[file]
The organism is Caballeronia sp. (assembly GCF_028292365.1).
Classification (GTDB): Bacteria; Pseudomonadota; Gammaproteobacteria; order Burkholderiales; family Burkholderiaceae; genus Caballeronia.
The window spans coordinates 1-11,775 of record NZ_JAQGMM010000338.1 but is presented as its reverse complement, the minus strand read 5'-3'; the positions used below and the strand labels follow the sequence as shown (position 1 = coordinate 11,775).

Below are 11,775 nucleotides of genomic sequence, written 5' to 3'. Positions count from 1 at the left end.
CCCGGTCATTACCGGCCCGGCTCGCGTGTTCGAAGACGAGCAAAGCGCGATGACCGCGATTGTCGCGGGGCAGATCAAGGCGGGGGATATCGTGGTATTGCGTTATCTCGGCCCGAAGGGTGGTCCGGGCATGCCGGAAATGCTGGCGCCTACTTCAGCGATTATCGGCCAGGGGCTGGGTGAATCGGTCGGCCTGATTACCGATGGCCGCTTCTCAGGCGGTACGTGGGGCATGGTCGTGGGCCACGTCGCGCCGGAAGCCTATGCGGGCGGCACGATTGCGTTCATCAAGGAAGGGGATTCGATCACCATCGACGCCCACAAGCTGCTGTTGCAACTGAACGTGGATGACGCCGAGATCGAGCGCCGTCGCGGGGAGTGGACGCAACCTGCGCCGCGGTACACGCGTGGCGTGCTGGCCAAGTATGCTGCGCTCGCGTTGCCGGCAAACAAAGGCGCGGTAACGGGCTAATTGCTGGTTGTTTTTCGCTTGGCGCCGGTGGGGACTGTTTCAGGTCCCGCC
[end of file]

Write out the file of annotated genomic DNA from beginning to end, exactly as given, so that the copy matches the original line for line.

The organism is Caballeronia sp. (assembly GCF_028292365.1).
Classification (GTDB): Bacteria; Pseudomonadota; Gammaproteobacteria; order Burkholderiales; family Burkholderiaceae; genus Caballeronia.
The window spans coordinates 1-11,775 of record NZ_JAQGMM010000338.1 but is presented as its reverse complement, the minus strand read 5'-3'; the positions used below and the strand labels follow the sequence as shown (position 1 = coordinate 11,775).

Below are 11,775 nucleotides of genomic sequence, written 5' to 3'. Positions count from 1 at the left end.
CCCGGTCATTACCGGCCCGGCTCGCGTGTTCGAAGACGAGCAAAGCGCGATGACCGCGATTGTCGCGGGGCAGATCAAGGCGGGGGATATCGTGGTATTGCGTTATCTCGGCCCGAAGGGTGGTCCGGGCATGCCGGAAATGCTGGCGCCTACTTCAGCGATTATCGGCCAGGGGCTGGGTGAATCGGTCGGCCTGATTACCGATGGCCGCTTCTCAGGCGGTACGTGGGGCATGGTCGTGGGCCACGTCGCGCCGGAAGCCTATGCGGGCGGCACGATTGCGTTCATCAAGGAAGGGGATTCGATCACCATCGACGCCCACAAGCTGCTGTTGCAACTGAACGTGGATGACGCCGAGATCGAGCGCCGTCGCGGGGAGTGGACGCAACCTGCGCCGCGGTACACGCGTGGCGTGCTGGCCAAGTATGCTGCGCTCGCGTTGCCGGCAAACAAAGGCGCGGTAACGGGCTAATTGCTGGTTGTTTTTCGCTTGGCGCCGGTGGGGACTGTTTCAGGTCCCGCC